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Something Happened

Something Happened

Something Happened 41


  "Thicker than with me?"

  "He needs me more."

  "I don't need you at all."

  "You'd have to replace me, wouldn't you?"

  "No. As far as the company is concerned, no one needs anyone. It goes on by itself. It doesn't need us. We need it."

  "Should I talk to Kagle?"

  "Kagle's a damned fool. It doesn't help him to downgrade us. You'll get your raise, if I get mine."

  "I'll talk to him."

  "I'm not begging you to."

  "I'll cut the leg out from under him."

  "That isn't funny," Green retorts.

  "I know."

  My smirk feels alien and bizarre, as though someone else had smirked for me and stuck it on.

  "You're supposed to be his friend."

  "It just came out," I apologize in confusion. "I didn't even know I was saying it. I'll go talk to him."

  "I haven't asked you to. I don't know why I even care. None of us are going anywhere far. Kagle limps. I'm Jewish. Nobody's sure what you are."

  "I'm nothing. My wife's a devoted Congregationalist."

  "Devotion isn't good enough. She'd have to be a celebrity or very rich. You've got a crippled child of some kind you don't talk about much, haven't you?"

  "Brain damaged."

  "Serious?"

  "Hopeless."

  "Don't be too sure. I've heard--"

  "So have I."

  "I know a doctor--"

  "I've seen him."

  "Why--"

  "Cut it out, Jack. I mean it."

  "I've been wondering if you had limits," Green replies. "I just found out." He looks sorry, reflective. Green has problems with his children, but none like Derek, which gives me an effective advantage over him I might want to use again. (The kid comes in handy after all, doesn't he?) "You'll get your raise," Green tells me finally, "and I'll probably get mine. I might even let you make your speech this year."

  "I don't believe it."

  "You shouldn't."

  "I won't believe it until I do it."

  "It's part of my strategy. You wouldn't be able to handle this job if they decide to give me Kagle's. I could do better. Better than him. I might be able to make vice-president that way."

  "Kagle's not."

  "Kagle limps and has hair in his nose and ears. Nobody with a limp or a retarded child is ever going to be president."

  "Roosevelt limped."

  "I mean of the company. The company is more particular than the country. They cut my budget. That's what I'm sore about. And I don't trust you. I'll get it back. But I'll have to fight for it. I'll have to grovel. That's the way I have to fight, and that's the part I hate. That's the reason I wouldn't recommend you to replace me. You're not qualified. You can't grovel."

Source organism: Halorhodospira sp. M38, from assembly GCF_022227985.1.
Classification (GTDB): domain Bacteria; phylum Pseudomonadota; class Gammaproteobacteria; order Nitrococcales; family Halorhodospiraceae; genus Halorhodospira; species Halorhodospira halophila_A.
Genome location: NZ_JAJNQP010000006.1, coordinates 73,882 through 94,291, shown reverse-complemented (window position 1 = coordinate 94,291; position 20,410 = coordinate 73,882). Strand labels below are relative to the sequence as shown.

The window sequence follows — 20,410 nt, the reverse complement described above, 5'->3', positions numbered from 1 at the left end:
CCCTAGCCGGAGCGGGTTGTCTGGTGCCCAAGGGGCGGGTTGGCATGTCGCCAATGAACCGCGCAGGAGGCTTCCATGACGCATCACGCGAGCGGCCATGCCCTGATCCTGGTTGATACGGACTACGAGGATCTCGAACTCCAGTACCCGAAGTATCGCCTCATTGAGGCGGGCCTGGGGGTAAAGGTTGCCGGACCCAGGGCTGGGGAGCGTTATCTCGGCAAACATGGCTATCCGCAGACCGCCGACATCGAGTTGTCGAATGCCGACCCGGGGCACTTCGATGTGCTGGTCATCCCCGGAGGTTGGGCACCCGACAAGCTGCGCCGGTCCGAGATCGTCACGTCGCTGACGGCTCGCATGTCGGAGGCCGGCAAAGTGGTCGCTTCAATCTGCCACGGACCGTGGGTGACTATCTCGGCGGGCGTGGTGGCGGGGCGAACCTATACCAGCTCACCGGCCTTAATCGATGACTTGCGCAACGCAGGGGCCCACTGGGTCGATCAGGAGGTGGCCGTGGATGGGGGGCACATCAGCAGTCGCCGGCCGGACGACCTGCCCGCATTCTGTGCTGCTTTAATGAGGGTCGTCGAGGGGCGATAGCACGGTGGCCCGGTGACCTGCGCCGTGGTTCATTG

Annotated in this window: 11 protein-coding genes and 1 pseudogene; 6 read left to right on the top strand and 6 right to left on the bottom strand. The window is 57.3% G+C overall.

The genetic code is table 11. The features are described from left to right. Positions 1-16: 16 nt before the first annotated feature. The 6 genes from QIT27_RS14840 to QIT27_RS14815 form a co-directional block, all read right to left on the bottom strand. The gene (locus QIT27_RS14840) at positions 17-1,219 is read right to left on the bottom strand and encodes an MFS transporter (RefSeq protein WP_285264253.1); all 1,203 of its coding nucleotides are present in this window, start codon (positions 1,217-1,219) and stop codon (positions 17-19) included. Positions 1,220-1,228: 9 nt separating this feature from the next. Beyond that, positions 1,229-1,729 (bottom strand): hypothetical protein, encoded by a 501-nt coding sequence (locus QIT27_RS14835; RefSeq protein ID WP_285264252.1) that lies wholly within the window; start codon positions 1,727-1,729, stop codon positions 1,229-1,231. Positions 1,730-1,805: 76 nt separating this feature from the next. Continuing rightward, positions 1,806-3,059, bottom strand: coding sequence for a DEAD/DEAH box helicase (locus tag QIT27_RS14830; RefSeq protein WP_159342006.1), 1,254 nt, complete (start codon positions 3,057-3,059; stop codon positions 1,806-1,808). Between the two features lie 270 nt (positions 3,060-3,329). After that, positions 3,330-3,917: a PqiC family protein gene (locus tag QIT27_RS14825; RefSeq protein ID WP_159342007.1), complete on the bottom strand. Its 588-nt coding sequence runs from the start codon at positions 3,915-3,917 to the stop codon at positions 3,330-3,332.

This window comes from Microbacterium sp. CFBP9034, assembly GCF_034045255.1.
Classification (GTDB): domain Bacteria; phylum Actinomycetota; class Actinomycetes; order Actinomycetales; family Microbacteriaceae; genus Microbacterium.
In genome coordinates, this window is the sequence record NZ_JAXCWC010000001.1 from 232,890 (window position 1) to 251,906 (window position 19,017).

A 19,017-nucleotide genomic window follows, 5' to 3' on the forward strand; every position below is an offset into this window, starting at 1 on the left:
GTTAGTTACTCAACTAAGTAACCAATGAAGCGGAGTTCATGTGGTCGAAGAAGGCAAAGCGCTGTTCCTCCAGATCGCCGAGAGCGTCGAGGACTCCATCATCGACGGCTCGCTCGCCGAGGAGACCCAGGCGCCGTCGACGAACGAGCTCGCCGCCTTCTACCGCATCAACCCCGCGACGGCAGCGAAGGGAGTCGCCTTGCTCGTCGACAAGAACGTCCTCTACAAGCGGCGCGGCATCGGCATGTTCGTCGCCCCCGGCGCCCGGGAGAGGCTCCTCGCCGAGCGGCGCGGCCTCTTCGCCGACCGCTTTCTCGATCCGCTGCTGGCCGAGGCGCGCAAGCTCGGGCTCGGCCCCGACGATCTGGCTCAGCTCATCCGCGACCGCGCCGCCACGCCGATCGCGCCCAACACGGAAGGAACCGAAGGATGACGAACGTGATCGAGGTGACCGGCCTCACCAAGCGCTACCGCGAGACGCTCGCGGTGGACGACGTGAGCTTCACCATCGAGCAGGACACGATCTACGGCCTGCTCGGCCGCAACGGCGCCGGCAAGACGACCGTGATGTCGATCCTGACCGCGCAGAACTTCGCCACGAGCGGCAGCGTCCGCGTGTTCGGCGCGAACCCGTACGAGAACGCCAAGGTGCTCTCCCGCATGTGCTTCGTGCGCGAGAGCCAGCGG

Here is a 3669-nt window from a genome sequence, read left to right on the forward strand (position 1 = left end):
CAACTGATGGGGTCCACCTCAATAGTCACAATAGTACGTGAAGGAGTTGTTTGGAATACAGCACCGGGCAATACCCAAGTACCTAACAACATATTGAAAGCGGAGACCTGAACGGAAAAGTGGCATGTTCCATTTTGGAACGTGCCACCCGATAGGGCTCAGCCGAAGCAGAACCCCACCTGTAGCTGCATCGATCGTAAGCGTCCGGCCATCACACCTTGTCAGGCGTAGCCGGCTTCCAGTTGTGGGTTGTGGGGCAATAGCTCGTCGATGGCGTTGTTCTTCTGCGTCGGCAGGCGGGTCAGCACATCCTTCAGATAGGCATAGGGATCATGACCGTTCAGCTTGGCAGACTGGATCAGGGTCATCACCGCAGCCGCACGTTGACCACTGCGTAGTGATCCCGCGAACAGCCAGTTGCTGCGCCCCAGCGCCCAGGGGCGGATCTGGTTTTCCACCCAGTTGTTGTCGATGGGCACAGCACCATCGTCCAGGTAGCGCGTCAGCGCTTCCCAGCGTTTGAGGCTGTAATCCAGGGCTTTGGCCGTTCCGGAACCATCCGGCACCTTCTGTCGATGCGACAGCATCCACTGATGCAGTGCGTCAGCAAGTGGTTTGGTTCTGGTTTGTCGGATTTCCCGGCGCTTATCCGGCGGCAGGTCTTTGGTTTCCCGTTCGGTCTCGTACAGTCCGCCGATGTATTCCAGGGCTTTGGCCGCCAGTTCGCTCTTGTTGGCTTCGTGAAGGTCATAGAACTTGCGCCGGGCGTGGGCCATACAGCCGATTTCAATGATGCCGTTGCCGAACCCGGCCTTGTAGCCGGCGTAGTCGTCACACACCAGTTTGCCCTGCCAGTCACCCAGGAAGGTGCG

"I grovel."

  "You grovel, but not gracefully. It's like your fawning."

  "I could learn how."

  "I know how. See Green, Green says. See Green grovel, Green jokes. That's the reason they cut my budget. They like the way I grovel. They cut it every year. Just to see me grovel."

  I will cut it even more, for I know how much of the expensive and truly urgent work we produce is not needed or used. I must remember to seem humble and unexcited and trustworthy. Green is right. Nothing any of us does affects matters much. (We can only affect each other.) It's a honeycomb; we drone. Directors die; they're replaced. I'll retire Ed Phelps. I must look innocent and act reserved. If I feel like kicking my heels, I must kick them in my study at home or in Red Parker's apartment in the city. I must stop using Red Parker's apartment. It shows. What will I do with Red Parker? He's younger than Ed Phelps. I must be nice to everybody. (I must act dumb.) "What the hell are you so God-damned peppy about these days?" Johnny Brown demands, with one of his light, big-fisted pokes in the arm.

  (It isn't difficult to imagine that fist in my face.)

  "You," I jolly him back. "You're giving me call reports."

  "Have you checked them against the sales figures?"

  "These are what count."

  "They're full of shit."

  "As long as they sound good."

  "Don't count on it," Johnny Brown answers. "There are better ways the salesmen could spend their time than making up lies like this. I'd know how to handle them. I'd make sure the bastards were out on sales calls all day long. I'd take the chairs out of their offices. They hate writing up these."

  "Arthur Baron wants them for Horace White and Lester Black."

  "Ask him why."

  "The computer breaks down and cries if it doesn't get good news."

  "You're a card."